Keyframes table
The animation keyframe table stores all the keyframes of your animation. They contain of an frame number and then the actual data. This can be 3 values for a position or 4 for a rotation (given as a quaternion). Below you see a sample of how the keyframe table can look for a simple translation of 1024 frames.
anim_long_trans_1 label word dw 1 ; 1: Point (translation) real4 -1.0 ; Previous panim value real4 16 dup (0.0) ; Cached matrix dw 2 ; number of entries real4 0.0, 0.000000, 0.000000, 0.000000 ; frame/x/y/z values real4 1023.0, 100.000000, 0.000000, 0.000000 ; frame/x/y/z values
As we want to get a longer animation, it is obvious that we need to add more keyframes to this table. So you will have to add additional lines until you reach the length in frames you want for your animation. Below you see an example where I extended the table to 4096 frames in total.
anim_long_trans_1 label word dw 1 ; 1: Point (translation) real4 -1.0 ; Previous panim value real4 16 dup (0.0) ; Cached matrix dw 5 ; number of entries real4 0.0, 0.000000, 0.000000, 0.000000 ; frame/x/y/z values real4 1024.0, 100.000000, 0.000000, 0.000000 ; frame/x/y/z values real4 2048.0, 100.000000, 100.000000, 0.000000 ; frame/x/y/z values real4 3072.0, 200.000000, 100.000000, 0.000000 ; frame/x/y/z values real4 4095.0, 200.000000, 0.000000, 0.000000 ; frame/x/y/z values
How you get the data to extend the keyframe table is up to you. Obviously GMax can not export the longer table for you. So you either have to type in the new data manually, or you could export multiple sections of 1024 frames from GMax and stitch them all together manually. In the last case you need to be sure that the frame value continues nicely.
 Timer interpolation table
The second type of table that you will have to change is the interpolation table that is used to determine the correct frame number for the animation timer. The animation timer is nothing more than a variable that is increased by 1 every 1/18th of a second. It runs between a value of -32768 and 32767. That is not something we can use to interpolate our keyframes with, so therefore there is an interpolation table that is used to interpolate from the timer variable to a variable that is running between 0 and the amount of frames we want in our animation.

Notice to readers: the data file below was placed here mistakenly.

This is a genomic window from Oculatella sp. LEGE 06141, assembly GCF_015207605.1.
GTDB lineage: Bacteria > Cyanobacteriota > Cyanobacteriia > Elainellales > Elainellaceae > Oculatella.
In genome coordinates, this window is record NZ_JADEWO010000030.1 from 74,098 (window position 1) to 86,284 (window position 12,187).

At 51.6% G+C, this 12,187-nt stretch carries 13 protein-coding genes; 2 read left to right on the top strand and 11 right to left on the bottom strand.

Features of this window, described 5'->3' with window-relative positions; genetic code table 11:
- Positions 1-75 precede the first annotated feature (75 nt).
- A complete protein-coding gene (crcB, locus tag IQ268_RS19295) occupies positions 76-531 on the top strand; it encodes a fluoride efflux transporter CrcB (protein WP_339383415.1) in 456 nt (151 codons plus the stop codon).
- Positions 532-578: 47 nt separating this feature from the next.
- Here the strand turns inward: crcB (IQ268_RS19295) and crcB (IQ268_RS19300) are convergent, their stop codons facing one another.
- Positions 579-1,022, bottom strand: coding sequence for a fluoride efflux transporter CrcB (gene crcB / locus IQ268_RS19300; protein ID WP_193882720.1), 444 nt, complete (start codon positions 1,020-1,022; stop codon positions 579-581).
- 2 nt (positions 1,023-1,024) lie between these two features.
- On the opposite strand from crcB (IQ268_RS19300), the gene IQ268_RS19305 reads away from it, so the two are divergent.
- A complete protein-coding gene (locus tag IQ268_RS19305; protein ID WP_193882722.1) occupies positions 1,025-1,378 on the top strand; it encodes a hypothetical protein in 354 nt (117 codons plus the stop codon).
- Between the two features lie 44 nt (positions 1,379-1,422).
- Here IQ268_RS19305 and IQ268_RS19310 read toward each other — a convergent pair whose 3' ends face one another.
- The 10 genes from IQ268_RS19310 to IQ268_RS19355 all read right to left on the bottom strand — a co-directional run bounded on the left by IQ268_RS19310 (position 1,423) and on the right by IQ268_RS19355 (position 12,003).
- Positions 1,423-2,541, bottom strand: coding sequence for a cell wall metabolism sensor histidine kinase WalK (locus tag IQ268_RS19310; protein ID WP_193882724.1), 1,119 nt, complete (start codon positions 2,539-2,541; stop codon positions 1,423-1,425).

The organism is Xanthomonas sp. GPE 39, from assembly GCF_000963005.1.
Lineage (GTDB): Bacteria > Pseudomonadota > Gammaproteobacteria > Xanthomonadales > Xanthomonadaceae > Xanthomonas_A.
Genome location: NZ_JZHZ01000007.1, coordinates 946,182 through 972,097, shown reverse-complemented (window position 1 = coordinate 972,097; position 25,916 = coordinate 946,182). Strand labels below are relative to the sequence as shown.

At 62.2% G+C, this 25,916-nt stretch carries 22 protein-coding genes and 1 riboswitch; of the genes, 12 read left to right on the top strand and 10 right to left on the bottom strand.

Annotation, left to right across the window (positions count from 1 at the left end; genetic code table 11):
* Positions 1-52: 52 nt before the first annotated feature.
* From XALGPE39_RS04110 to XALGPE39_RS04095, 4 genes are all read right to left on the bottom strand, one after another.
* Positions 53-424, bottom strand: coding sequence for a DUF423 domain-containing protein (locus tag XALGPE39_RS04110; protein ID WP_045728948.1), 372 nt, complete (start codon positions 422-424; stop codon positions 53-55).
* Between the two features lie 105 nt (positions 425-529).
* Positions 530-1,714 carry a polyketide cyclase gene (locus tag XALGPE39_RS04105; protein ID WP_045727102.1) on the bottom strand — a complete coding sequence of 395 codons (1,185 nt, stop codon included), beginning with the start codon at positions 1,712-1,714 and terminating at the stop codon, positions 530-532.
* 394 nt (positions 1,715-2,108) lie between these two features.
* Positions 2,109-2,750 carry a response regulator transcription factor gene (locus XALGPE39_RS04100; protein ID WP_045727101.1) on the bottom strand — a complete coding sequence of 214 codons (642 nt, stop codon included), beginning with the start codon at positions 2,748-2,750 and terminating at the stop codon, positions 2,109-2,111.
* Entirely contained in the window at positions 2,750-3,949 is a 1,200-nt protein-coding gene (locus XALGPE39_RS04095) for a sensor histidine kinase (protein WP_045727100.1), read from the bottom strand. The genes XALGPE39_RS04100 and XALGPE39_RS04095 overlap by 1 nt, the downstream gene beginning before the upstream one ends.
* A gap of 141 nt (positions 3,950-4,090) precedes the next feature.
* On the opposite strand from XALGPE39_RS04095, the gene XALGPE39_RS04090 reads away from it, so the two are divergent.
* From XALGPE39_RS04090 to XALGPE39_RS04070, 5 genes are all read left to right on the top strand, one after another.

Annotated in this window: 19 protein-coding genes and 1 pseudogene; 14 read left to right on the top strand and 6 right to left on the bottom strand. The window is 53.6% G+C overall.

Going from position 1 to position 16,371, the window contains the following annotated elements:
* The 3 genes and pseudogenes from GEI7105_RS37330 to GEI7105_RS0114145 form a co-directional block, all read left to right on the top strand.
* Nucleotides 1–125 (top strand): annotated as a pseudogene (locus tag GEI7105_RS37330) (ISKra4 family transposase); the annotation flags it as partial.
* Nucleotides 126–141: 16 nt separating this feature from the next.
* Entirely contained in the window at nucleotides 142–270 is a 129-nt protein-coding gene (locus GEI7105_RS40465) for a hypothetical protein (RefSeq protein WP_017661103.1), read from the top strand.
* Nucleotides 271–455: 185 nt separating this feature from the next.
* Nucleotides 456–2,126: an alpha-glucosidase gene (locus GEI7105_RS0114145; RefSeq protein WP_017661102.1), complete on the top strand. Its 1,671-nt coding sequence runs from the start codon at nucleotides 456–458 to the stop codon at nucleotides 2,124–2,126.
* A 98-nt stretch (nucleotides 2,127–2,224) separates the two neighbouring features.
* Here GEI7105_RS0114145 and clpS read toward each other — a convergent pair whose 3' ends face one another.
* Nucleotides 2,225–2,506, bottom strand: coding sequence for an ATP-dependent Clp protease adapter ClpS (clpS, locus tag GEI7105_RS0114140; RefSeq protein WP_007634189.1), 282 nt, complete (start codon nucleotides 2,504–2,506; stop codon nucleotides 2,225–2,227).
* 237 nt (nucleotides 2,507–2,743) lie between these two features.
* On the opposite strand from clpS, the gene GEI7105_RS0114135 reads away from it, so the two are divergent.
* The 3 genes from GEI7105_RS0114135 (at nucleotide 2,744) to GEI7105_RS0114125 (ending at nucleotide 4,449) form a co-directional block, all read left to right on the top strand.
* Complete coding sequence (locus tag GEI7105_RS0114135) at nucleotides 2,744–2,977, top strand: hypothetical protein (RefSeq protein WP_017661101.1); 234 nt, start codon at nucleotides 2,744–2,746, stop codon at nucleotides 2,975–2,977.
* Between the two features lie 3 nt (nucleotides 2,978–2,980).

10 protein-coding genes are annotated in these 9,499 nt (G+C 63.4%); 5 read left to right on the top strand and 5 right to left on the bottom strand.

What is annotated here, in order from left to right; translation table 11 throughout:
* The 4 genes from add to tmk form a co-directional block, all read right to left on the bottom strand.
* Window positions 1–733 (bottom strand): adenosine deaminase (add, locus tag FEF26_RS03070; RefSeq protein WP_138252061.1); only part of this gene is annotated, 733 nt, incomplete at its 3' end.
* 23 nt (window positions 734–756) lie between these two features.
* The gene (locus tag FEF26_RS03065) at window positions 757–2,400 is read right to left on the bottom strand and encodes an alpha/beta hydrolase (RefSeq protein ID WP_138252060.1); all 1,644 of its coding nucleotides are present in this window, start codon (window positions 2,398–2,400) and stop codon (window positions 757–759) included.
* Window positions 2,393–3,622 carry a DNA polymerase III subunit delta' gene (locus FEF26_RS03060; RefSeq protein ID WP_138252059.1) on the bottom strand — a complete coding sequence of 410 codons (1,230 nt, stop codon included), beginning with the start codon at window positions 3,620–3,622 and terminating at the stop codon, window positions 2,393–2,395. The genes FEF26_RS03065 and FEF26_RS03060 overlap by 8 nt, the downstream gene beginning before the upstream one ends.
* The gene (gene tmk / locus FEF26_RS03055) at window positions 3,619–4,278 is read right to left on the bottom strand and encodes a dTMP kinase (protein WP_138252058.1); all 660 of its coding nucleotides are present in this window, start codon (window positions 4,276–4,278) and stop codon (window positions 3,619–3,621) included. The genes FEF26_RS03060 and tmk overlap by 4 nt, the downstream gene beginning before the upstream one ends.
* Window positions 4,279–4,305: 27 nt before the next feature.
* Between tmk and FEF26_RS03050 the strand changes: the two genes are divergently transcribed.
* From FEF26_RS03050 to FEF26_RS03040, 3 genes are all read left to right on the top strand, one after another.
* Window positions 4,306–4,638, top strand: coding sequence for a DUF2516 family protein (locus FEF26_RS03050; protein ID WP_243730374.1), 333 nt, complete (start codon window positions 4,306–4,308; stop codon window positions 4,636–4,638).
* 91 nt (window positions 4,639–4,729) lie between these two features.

For the situation with 1024 frames that we exported from GMax you see the interpolation table below.
anim_long_1_tick18_mod_1 label word dw 8 dw -32768,0,-16386,16383 dw -16384,0,-2,16383 dw 0,0,16382,16383 dw 16384,0,32766,16383 anim_long_1_tick18_mod_2 label word dw 32 dw 0,0,1023,1023 dw 1024,0,2047,1023 dw 2048,0,3071,1023 dw 3072,0,4095,1023 dw 4096,0,5119,1023 dw 5120,0,6143,1023 dw 6144,0,7167,1023 dw 7168,0,8191,1023 dw 8192,0,9215,1023 dw 9216,0,10239,1023 dw 10240,0,11263,1023 dw 11264,0,12287,1023 dw 12288,0,13311,1023 dw 13312,0,14335,1023 dw 14336,0,15359,1023 dw 15360,0,16383,1023 anim_long_1_float_convert_hi label word dw 12 ; num entries dw 0,0 dw 1,16256 dw 2,16384 dw 4,16512 dw 8,16640 dw 16,16768 dw 32,16896 dw 64,17024 dw 128,17152 dw 256,17280 dw 512,17408 dw 1024,17536
As you can see this table actually consists of three sections. Let's take a look at what these actually do before we start tweaking them. The first part (named mod_1) is used to cut the timer running between -32768 and 32767 into sections running from 0 to 16383. This two step approach is only done because else the second interpolation table would become very long. The picture illustrates how this sawtooth pattern works for interpolating from the timer variable to a temporarily variable running between 0 and 16383.
The second table (named mod_2) does the same, but it takes a variable running between 0 and 16383, which is the output of the first table, and then interpolates it so that we get a variable as output that is running between 0 and 1023. Below you see an image of this interpolation pattern as well.
The third part of the table (named convert_hi) is used to convert from the integer frame number we have determined in the previous step, to a floating point representation of that frame number. This is because the keyframe data is stored as floating point numbers. In the section about the interpolation we will see in more detail how this works.
So now we know how the tables that GMax has written for us work and we can start to adjust them for the situation with longer animations. The first part (named mod_1) does not have to be changed, unless you want an animation with over 16384 frames of course. Let's assume that is not the case now.
The second part (named mod_2) will have to be changed, as our animation now has 4096 instead of 1024 frames. So we need to interpolate between 0 and 4095 now. The picture below shows how our sawtooth of the interpolation needs to look now.
The third part we will also have to change as our interpolation runs till a higher frame number now. Here we will just show what needs to be changed, in the section about the interpolation you will learn what it actually means.